Today we look at how the requirement to draft accountability maps and statements and the deferral of executive variable remuneration under the Banking Executive Accountability Regime can be applied to WHS governance – accountability maps can be a foundation piece in your WHS governance framework and help officers understand who does what; and while the BEAR requires the deferral of executive remuneration, it means very little if WHS is not included in the assessment of overall business performance.
Technically, a director joining a board today will not be responsible for decisions made prior to their joining. However, problems may arise in the future as a result of those earlier decisions. There are plenty of tools out there to assist Directors in conducting their due diligence before joining a board, but very little on what to look for in terms of workplace health & safety. So, when you are actively seeking to join a board of directors or you have been approached to join a board, there are a few things I suggest you should consider.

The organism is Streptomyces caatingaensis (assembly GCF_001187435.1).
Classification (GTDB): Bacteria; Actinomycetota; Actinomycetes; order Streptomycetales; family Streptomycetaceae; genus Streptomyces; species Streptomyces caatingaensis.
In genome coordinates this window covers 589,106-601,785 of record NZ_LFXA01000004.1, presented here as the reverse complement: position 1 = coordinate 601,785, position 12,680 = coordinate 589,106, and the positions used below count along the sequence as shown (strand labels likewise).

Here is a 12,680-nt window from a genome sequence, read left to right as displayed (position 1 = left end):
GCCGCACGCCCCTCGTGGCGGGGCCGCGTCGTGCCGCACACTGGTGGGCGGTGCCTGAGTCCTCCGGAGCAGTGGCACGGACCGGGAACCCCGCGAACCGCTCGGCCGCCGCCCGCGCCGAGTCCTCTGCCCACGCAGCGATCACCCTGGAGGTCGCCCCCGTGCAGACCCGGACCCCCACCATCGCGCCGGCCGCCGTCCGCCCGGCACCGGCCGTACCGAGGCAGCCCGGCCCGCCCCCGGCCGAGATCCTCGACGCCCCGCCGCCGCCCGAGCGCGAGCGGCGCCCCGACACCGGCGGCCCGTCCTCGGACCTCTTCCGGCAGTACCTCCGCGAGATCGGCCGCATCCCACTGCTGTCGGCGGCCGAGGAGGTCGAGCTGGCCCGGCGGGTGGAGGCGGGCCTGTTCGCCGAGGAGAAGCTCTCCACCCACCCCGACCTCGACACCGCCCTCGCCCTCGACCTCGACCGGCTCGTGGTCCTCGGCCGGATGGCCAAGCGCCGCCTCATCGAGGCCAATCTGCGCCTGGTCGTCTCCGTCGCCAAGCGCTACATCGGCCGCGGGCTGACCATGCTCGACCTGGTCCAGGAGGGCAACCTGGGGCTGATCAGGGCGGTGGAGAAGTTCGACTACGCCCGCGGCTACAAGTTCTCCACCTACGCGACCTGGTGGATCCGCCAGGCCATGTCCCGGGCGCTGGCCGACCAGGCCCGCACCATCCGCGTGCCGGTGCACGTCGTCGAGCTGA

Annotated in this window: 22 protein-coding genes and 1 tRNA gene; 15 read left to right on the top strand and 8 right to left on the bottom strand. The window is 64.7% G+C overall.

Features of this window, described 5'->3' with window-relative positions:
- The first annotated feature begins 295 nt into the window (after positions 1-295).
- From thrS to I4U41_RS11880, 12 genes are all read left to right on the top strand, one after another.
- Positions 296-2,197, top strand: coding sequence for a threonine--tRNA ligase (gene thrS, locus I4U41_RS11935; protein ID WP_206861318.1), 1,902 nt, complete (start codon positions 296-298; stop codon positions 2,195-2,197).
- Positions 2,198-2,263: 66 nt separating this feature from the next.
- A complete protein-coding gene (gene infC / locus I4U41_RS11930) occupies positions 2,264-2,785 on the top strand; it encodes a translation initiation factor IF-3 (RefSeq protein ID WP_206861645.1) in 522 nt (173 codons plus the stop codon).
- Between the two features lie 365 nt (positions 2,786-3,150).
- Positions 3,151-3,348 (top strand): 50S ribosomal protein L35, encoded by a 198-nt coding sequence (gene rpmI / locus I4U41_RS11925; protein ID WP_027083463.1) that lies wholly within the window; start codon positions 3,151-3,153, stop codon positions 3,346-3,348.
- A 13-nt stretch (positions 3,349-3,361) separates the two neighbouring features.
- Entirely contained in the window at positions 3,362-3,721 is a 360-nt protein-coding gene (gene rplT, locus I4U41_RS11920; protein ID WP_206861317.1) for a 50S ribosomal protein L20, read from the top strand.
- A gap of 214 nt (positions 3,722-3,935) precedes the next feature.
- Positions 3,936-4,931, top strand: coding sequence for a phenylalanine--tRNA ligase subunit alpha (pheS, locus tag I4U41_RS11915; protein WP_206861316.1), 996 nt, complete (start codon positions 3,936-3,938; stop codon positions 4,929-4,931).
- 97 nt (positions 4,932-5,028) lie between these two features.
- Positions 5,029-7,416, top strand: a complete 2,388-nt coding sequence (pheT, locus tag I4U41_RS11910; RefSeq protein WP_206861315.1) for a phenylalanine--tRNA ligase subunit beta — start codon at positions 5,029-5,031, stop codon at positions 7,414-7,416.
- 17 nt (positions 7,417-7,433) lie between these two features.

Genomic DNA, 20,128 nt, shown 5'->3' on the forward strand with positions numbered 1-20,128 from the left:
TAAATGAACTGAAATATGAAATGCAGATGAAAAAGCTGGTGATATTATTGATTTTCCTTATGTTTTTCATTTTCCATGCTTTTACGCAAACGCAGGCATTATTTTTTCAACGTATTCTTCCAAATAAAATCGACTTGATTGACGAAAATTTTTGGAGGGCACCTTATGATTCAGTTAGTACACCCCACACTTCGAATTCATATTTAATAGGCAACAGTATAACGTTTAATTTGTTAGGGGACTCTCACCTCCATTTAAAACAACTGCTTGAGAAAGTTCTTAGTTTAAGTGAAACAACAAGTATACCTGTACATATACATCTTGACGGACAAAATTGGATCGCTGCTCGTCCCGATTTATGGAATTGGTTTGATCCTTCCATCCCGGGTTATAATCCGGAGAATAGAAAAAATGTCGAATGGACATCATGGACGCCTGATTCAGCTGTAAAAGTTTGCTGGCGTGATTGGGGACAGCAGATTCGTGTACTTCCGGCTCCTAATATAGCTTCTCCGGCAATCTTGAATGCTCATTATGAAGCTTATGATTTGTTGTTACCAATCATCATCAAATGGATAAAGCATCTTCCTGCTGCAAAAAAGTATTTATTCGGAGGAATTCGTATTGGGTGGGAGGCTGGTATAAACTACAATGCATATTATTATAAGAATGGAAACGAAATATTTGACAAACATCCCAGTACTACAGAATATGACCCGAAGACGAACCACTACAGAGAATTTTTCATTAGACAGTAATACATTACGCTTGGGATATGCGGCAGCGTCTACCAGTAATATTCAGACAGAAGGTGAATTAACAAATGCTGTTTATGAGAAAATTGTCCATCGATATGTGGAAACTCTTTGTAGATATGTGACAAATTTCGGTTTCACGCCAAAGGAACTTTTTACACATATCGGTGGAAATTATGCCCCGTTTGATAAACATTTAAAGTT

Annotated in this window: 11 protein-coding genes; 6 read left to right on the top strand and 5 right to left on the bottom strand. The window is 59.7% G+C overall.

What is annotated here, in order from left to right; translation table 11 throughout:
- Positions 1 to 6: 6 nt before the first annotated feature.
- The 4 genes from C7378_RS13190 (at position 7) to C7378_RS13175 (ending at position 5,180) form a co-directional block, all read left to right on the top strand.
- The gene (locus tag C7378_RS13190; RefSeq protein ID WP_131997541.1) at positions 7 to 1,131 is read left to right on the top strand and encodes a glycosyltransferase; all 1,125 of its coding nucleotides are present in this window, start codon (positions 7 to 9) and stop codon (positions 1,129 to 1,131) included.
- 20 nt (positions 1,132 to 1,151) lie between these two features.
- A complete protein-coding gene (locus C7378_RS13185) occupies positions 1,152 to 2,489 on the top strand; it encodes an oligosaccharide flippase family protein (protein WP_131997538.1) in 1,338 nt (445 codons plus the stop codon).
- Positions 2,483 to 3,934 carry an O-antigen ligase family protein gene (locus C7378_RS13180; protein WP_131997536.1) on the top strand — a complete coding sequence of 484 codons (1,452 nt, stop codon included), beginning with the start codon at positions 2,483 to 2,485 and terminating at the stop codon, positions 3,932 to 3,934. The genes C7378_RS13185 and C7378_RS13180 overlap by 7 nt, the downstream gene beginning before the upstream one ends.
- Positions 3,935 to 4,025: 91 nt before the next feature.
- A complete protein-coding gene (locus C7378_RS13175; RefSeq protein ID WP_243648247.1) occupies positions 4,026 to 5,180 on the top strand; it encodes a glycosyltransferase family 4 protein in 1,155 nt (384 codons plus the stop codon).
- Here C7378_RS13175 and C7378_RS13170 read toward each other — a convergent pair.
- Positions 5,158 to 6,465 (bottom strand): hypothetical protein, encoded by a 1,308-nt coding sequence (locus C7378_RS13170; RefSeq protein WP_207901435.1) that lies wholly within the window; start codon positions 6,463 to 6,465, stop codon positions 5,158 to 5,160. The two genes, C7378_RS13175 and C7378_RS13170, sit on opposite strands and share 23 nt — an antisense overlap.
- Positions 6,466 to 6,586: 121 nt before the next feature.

This week I examine why respondents to the latest Australian Institute of Company Directors, Director Sentiment Index survey, didn’t nominate health & safety as something that keeps them awake at night, and why they think health & safety has too much red-tape that hinders productivity.
Have you ever wondered what makes your organisation different to those that have experienced tragic health & safety incidents? In this week’s post I walk through some of the myths directors have in executing health & safety governance.
This is Part 3 in a 3-part series for Directors on their role in the boardroom to govern and lead mentally healthy workplaces. In this post I highlight how directors can influence the mental health of their organisation, through their relationship with the CEO.